• I enjoyed this article of Kim Claydon's transposing I pods music to be android fit. Kim laid out several methods that would work so now I need to to talk some people I know whom own an iPod and work out the best way to get some of their music onto my Galaxy S4 mini.
    A truly wonderful article Kim and more power to you.
    Yours truly;
    Guy H Martin.

  • Don Brooks 10 months ago Link to comment

    I find Googleplay to be easiest way to transfer from iTunes

  • storm 10 months ago Link to comment

    These "managment" systems are more work than they save. And they tend to lock you into them meaning it's hard to untangle the mess they make of your files. Apple seems to intentionally twirl the spaghetti by using obtuse file names, a flattened file structure and more.

    Manual control of your music is just as easily drag and drop and frees you from OS and app dependency.

    Sure, apps have their place. Managing tags, album images and that sort of thing are far simpler with an app. But they don't make a hash of your library. Indeed, many of them will improve the organization and help you standardize the naming of your files. Just make sure you pick apps that really serve you rather than binding you to the app.

  • Grant 10 months ago Link to comment

    You could always download Apple music for Android as well. As a android user (nexus 6) and iPhone
    user (iPhone 6s) I can have access to all my music for the same price as google play music abut with access to a much larger library and my own personal library.

    • 4

      You're not mentioning the fact that one has to subscribe to the Apple Music service which is $9.99/mo individual or $14.99/mo family plan. That's crucial for people to understand. The app isn't standalone. It's just one platform along with the pc of playing music from Itunes. The most important part is that it's a paid unlimited music service comparable to Spotify or Pandora premium. One must shop and compare. Personally I am an Apple Music subscriber but Spotify might suit some needs better.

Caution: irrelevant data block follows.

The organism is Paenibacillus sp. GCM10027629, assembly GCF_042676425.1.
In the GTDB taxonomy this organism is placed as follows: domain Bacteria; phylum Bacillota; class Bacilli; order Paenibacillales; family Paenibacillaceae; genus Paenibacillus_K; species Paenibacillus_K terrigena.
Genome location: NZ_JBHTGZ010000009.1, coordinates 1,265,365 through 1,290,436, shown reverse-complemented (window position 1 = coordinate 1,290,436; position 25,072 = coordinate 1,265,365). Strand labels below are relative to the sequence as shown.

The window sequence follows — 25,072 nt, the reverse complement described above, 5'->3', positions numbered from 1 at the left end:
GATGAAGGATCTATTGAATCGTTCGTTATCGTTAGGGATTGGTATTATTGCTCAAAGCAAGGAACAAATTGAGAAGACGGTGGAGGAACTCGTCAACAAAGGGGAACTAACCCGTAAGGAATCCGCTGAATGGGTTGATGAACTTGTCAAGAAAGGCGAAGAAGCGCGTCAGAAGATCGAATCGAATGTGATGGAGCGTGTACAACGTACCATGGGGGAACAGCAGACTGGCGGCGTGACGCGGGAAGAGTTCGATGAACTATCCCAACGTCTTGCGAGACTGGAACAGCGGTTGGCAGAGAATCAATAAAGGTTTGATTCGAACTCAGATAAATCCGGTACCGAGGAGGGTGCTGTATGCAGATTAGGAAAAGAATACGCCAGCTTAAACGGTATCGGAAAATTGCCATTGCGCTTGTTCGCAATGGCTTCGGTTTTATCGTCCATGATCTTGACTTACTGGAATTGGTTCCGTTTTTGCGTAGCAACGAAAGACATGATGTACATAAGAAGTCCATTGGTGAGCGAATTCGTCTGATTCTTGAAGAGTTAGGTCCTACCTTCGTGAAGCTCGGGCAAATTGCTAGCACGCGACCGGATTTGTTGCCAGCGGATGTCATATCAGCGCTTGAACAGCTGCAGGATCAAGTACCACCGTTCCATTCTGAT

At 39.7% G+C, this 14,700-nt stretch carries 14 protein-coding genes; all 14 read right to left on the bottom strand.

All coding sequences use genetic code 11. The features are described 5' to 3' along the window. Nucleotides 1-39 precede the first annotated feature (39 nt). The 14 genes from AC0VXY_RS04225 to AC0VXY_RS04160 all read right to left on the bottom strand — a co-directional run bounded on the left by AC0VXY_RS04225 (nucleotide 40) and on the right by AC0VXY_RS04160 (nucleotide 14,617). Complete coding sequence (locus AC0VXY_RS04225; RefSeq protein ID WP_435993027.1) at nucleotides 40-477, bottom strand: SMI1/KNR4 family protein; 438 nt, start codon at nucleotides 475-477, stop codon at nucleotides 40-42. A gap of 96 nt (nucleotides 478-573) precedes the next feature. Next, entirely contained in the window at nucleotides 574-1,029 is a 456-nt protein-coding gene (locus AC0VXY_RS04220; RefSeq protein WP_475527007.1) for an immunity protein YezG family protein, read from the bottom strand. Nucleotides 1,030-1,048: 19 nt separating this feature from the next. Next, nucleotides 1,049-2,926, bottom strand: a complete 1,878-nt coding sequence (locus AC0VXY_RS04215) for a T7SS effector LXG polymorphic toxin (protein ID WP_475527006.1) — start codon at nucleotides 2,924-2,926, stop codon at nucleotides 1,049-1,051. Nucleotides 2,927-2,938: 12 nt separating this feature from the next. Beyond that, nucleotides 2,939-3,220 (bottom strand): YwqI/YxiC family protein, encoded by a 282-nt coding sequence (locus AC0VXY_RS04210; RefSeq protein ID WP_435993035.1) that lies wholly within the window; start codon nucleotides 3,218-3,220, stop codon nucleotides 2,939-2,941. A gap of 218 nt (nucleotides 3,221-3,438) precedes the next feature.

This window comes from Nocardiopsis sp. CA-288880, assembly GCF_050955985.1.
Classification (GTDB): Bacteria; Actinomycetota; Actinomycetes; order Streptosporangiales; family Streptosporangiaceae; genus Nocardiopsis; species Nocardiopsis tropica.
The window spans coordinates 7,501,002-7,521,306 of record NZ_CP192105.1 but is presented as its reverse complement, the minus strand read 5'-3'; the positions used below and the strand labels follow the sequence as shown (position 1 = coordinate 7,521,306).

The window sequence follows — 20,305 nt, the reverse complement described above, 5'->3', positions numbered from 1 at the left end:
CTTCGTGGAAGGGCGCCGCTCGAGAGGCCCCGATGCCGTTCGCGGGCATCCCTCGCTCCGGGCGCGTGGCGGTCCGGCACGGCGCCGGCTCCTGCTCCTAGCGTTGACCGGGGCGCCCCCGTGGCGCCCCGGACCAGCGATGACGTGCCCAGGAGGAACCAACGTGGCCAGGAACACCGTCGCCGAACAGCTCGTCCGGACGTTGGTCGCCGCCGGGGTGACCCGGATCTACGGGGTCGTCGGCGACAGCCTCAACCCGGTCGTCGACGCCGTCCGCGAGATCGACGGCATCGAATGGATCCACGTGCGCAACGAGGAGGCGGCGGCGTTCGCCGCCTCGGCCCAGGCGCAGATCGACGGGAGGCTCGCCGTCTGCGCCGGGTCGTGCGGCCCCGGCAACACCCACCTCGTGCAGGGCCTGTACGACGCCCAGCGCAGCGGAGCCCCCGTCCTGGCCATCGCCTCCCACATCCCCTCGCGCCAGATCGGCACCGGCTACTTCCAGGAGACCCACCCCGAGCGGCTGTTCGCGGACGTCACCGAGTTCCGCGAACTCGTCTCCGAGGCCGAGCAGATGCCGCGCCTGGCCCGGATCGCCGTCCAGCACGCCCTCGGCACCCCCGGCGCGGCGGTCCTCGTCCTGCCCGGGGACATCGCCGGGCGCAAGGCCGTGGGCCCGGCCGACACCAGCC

• android users hardly use google play music so why they need is open system everybody downloads music n enjoy in their music player......dont waste ur time in these shits

    • Paolo 10 months ago Link to comment

      For one, iTunes is STILL the de facto means to get stuff LEGALLY for many countries, the biggest collection and most convenient means (Say your country has a very strict regulation against piracy to which "Free music downloaders" blatantly break.) And there are not insignificant numbers of folks who either 1/ own an iDevice TOGETHER with a Droid, or 2/ are migrating to Android from an iPhone, so knowing how to make iTunes play ball with Android is IMPORTANT, so they won't have to pay twice for the same content.

  • DJ.Emily May 29, 2015 Link to comment

    Apple encodes music videos, movies and TV episodes in the iTunes Store using M4V files. In turn, the M4V files are usually protected by the FairPlay Digital Rights Management(DRM) copyright protection of Apple. Another reason is that iTunes MOV, M4V and M4A are not supported by your Android tablet or smartphone. So, watching iTunes movies on any a Android device has always been a problem.

    To play an iTunes M4V movie on a Android tablet or smartphone, the DRM protection has to be removed. In turn, recording a video from iTunes to formats compatible with Android is possible. Out of the four ways laid out below, you will definitely find the most reliable method of transferring iTunes videos protected by DRM into Android device playable format that works for you:

  • You could also install - it shares your Google Music into iTunes through wifi